LSD is a viral disease of cattle and buffalo caused by a virus closely related to sheep-pox virus and goat-pox virus. LSD is a notifiable disease according to the World Animal Health Organization (OIE) due to its potential of rapid spread and severe economic consequences. The death rate is usually around 5 % to 10%, whereas the morbidity rate ranges 5% to 45%. Although the disease is not contagious to humans, it can jeopardize the livelihoods of dairy farmers. Affected nations have suffered significant economic losses as a result of the LSD. Due to a high fever and subsequent mastitis, the disease dramatically reduces milk production by 10% to 85%. Other consequences of the disease include damaged hides, a decline in the growth rate of beef cattle, temporary or permanent infertility, abortion, treatment and vaccination costs, and the death of infected animals.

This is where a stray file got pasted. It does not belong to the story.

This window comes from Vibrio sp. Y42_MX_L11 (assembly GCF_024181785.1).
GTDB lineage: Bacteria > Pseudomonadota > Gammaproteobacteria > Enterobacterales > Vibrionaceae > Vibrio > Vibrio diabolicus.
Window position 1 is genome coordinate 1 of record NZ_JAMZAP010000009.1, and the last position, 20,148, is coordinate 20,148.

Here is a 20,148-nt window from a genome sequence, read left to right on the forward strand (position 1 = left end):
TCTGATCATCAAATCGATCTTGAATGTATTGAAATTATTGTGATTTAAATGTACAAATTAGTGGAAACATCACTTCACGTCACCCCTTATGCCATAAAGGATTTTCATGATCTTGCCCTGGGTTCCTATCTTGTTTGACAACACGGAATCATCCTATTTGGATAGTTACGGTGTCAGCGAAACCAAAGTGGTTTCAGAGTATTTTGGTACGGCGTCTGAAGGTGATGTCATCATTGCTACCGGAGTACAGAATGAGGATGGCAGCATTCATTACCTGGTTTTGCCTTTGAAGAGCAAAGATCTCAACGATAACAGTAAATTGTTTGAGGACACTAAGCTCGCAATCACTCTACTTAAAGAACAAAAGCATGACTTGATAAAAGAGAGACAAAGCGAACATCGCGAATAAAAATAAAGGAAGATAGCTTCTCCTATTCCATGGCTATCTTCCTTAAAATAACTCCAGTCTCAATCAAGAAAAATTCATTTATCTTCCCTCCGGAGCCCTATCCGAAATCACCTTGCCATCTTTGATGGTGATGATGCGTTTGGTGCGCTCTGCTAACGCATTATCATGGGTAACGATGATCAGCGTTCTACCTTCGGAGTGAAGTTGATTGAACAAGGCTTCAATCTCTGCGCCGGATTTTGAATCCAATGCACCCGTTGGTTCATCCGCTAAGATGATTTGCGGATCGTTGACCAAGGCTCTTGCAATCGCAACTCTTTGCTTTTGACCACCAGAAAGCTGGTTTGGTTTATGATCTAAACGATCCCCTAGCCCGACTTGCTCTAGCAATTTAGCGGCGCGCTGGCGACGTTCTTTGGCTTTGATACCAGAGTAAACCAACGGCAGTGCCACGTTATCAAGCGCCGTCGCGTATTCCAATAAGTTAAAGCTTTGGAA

LSD was first detected in Zambia in 1929 and since then the disease spread to other sub-Saharan Africa countries. Outside Africa the disease has been gradually spreading since 1990. In Asia and the Pacific the disease was first reported in 2019 and has since spread across the region including India. Skin lesions are considered to be the primary sources of infection because the virus can survive for a long time in lesions or scabs. The virus is also excreted through the blood, milk, saliva, semen, nasal, and lachrymal discharges. The virus spread mainly occurs through mechanical transmission by insect vectors such as flies, mosquitoes, and ticks. Also, communal grazing and watering have been linked to higher rates of LSD, most likely as a result of the increased likelihood of mosquitoes and other insects transmitting the virus. Transhumance and other reasons for animal movements have also been associated with an increased risk of the outbreaks. Other risk factors associated with the spread of LSD include a warm and humid climate, a condition supporting an abundance of vector populations, such as those seen after seasonal rains. LSDV can persist in the environment for extended periods of time at room temperature, particularly in dried scabs. The virus reportedly survives in dried crusts for up to 35 days, and in air-dried hides for at least 18 days. The virus can be destroyed by disinfectants like Phenol, Chloroform, Detergents, and Bleach.